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    Phytosterols (also called plant sterols) are a group of steroid alcohol, phytochemicals naturally occurring in plants. They are white powders with mild, characteristic odor, insoluble in water and soluble in alcohols. They have many applications as food additives, and in medicine and cosmetics.


Specific phytosterols


  • The molecule shown at the top of the page is β-sitosterol.
  • By removing carbon 242, campesterol is obtained.
  • By removing carbons 241 and 242, cholesterol is obtained.
  • Removing a hydrogen from carbons 22 and 23 yields stigmasterol (stigmasta-5,22-dien-3β-ol).
  • Removing carbon 242 and hydrogens from carbons 22 and 23 yields brassicasterol (ergosta-5,22-dien-3β-ol).
  • Further removal of hydrogens from carbons 7 and 8 from brassicasterol yields ergosterol (ergosta-5,7,22-trien-3β-ol).


Plant structure

Plants contain a range of phytosterols. They act as a structural component in the cell membrane, a role which in mammalian cells is played by cholesterol.

Detection of organic matter

Due to its presence in terrestrial plant matter and only rare occurrence in unicellar algae, β-sitosterol can be used as a biomarker indicating the amount of terrestrially derived organic matter present in a sample. As these sterols are generally insoluble in water, they will partition onto suspended or settled solid matter (e.g. sediments). Due to grain surface area effects, muds will have greater concentrations by weight than sands or coarser grained sediments. To overcome this effect, ratios of individual sterols to total sterol content or cholesterol are usually used to indicate organic matter source.

Detection of adulteration

Presence of brassicasterol, together with auxiliary markers α-linolenic acid and erucic acid, is a marker of adulteration of soybean oil and sunflower oil with rapeseed oil. As there is no brassicasterol in sunflower and soybean oil, but its concentration in rapeseed oil is about 1400 mg/kg, the amount of rapeseed oil added can be calculated. [1]

Lowering cholesterol

As a food ingredient or additive, phytosterols have cholesterol-lowering properties (reducing cholesterol absorption in intestines),[1] and may act in cancer prevention.[2] Phytosterols occur naturally in small quantities in vegetable oils, especially sea buckthorn oil (1640mg/100g oil),[3] corn oil (968mg/100g),[4] and soybean oil (327mg/100g oil).[5] One such phytosterol complex, isolated from vegetable oil, is cholestatin, composed of campesterol, stigmasterol, and brassicasterol, and is marketed as a dietary supplement. Sterols can reduce cholesterol in human subjects by up to 15%.[6]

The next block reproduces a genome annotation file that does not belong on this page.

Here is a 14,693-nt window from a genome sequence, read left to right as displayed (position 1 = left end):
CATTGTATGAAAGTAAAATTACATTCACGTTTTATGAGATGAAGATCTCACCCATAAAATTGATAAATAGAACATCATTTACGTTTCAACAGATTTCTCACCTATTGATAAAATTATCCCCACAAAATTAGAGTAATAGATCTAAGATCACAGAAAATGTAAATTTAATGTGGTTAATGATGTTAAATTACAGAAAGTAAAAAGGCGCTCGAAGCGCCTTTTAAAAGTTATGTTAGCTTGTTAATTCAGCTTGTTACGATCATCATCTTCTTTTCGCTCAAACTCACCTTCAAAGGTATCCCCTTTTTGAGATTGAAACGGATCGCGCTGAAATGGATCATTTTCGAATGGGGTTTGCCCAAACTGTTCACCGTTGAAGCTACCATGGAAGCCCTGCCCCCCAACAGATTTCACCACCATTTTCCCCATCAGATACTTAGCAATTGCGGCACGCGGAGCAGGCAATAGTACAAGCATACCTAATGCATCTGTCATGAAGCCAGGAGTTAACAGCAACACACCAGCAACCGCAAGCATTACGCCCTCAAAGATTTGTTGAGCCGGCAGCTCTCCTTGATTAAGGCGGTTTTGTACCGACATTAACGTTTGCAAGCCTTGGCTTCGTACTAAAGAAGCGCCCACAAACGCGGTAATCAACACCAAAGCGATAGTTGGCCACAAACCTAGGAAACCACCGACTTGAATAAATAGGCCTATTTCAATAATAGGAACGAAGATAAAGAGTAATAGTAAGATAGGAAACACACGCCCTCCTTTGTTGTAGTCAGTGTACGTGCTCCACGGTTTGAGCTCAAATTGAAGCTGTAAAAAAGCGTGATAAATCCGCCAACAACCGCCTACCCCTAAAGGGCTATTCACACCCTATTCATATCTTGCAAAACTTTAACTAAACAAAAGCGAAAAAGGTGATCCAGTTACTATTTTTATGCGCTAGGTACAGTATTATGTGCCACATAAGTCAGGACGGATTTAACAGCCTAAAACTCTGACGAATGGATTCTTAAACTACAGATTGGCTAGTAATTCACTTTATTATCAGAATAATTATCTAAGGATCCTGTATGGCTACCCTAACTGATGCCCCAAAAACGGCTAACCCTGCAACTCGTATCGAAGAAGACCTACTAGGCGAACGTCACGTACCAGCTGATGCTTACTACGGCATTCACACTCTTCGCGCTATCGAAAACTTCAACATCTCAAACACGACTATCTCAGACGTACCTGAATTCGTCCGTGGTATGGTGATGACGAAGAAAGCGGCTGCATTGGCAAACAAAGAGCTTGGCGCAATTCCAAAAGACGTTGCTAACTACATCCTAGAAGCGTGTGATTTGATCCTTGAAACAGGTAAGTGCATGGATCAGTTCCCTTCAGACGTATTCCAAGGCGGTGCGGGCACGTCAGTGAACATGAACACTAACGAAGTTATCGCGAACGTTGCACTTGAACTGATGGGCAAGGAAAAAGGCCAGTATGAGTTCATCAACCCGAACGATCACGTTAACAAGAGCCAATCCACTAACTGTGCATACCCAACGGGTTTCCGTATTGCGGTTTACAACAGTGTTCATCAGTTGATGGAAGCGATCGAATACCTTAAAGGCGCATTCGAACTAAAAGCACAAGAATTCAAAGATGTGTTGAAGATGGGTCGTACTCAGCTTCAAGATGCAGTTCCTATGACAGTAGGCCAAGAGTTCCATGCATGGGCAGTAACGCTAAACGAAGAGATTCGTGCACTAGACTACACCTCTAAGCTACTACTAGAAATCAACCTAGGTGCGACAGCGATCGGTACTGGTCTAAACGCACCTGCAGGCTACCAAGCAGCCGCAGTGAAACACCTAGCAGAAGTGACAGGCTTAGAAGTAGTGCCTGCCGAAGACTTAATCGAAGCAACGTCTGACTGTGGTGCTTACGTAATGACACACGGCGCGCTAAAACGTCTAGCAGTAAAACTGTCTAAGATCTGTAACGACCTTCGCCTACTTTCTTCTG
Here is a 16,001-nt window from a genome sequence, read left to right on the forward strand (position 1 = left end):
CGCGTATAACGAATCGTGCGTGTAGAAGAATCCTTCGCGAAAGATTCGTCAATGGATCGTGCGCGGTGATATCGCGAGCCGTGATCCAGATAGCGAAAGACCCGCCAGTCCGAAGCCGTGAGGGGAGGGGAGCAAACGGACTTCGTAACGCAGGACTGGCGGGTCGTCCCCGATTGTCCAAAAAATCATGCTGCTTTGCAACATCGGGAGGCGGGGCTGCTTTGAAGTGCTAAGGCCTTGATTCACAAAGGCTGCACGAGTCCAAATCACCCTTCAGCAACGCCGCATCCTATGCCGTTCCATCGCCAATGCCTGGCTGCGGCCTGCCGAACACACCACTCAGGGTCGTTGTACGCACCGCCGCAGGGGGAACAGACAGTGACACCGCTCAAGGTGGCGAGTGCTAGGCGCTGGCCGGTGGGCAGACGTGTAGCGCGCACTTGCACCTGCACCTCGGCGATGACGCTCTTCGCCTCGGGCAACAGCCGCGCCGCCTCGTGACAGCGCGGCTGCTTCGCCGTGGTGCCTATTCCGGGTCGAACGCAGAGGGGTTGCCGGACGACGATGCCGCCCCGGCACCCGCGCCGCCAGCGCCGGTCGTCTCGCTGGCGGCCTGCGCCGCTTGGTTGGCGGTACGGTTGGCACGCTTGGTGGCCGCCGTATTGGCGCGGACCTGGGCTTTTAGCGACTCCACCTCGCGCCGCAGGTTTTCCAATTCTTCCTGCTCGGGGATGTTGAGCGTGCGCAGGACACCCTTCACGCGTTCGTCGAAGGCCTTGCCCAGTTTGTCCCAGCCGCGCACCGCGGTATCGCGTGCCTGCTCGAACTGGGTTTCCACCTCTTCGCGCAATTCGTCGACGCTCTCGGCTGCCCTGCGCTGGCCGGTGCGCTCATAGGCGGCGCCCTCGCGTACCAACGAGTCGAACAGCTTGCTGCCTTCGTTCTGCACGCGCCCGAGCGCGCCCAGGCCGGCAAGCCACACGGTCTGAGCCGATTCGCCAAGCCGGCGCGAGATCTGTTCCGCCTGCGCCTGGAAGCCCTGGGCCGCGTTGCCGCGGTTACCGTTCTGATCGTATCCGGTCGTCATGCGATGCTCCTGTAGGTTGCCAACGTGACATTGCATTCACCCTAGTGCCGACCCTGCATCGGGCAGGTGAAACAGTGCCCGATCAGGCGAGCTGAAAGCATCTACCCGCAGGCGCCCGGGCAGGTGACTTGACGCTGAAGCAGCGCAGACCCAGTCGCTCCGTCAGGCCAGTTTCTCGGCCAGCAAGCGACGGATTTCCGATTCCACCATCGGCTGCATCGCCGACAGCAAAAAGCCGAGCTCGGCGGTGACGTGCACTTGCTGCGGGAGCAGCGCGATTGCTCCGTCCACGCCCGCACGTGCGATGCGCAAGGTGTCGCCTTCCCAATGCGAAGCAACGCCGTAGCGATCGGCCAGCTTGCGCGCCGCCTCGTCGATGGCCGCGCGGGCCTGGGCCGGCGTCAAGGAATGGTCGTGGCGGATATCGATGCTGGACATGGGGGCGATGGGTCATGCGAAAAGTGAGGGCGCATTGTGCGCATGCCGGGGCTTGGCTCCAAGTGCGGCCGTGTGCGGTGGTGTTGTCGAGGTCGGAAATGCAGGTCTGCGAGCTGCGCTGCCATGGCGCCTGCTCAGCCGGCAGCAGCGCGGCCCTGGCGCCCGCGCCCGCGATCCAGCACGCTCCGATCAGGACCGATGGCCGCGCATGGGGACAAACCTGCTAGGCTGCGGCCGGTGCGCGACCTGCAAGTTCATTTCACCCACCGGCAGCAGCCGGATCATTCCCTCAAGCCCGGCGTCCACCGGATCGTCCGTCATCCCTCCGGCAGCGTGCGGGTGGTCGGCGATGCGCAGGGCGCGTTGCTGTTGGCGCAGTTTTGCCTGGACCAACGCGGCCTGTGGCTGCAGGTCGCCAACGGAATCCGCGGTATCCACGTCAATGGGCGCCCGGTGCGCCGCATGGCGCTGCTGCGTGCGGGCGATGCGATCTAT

The mechanism behind phytosterols and the lowering of cholesterol occurs as follows: the incorporation of cholesterol into micelles in the gastrointestinal tract is inhibited, decreasing the overall amount of cholesterol absorbed. This may in turn help to control body total cholesterol levels, as well as modify HDL, LDL and TAG levels. Many margarines, butters, breakfast cereals and spreads are now enriched with phytosterols and marketed towards people wishing to lower their cholesterol levels.


  1. ^ Ostlund RE, Racette, SB, and Stenson WF (2003). "Inhibition of cholesterol absorption by phytosterol-replete wheat germ compared with phytosterol-depleted wheat germ". Am J Clin Nutr 77 (6): 1385-1589.
  2. ^ De Stefani, Eduardo, et al (2000). "Plant Sterols and Risk of Stomach Cancer: A Case-Control Study in Uruguay". Nutrition and Cancer 37 (2): 140-144.
  3. ^ Li, Thomas S. C.; Beveridge, Thomas H.J., Drover, John C.G. (1633-1639). "Phytosterol content of sea buckthorn (Hippophae rhamnoides L.) seed oil: Extraction and identification". Food Chemistry 101 (4): 1633-1639. Elsevier. doi:10.1016/j.foodchem.2006.04.033. Retrieved on 2006-11-20.
  4. ^ Pennington & Douglas, Food Values of Portions Commonly Used, 18th ed. (2005)
  5. ^ The Marketing Edge: Phytosterols Qualisoy (Brochure (PDF)). Qualisoy. Retrieved on 2006-11-20.
  6. ^ "Consumption of a Functional Oil Rich in Phytosterols and Medium-Chain Triglyceride Oil Improves Plasma Lipid profiles in Men" (Article (PDF)). Journal Of Nutrition (133): 1815-1820.

This article is licensed under the GNU Free Documentation License. It uses material from the Wikipedia article "Phytosterol". A list of authors is available in Wikipedia.
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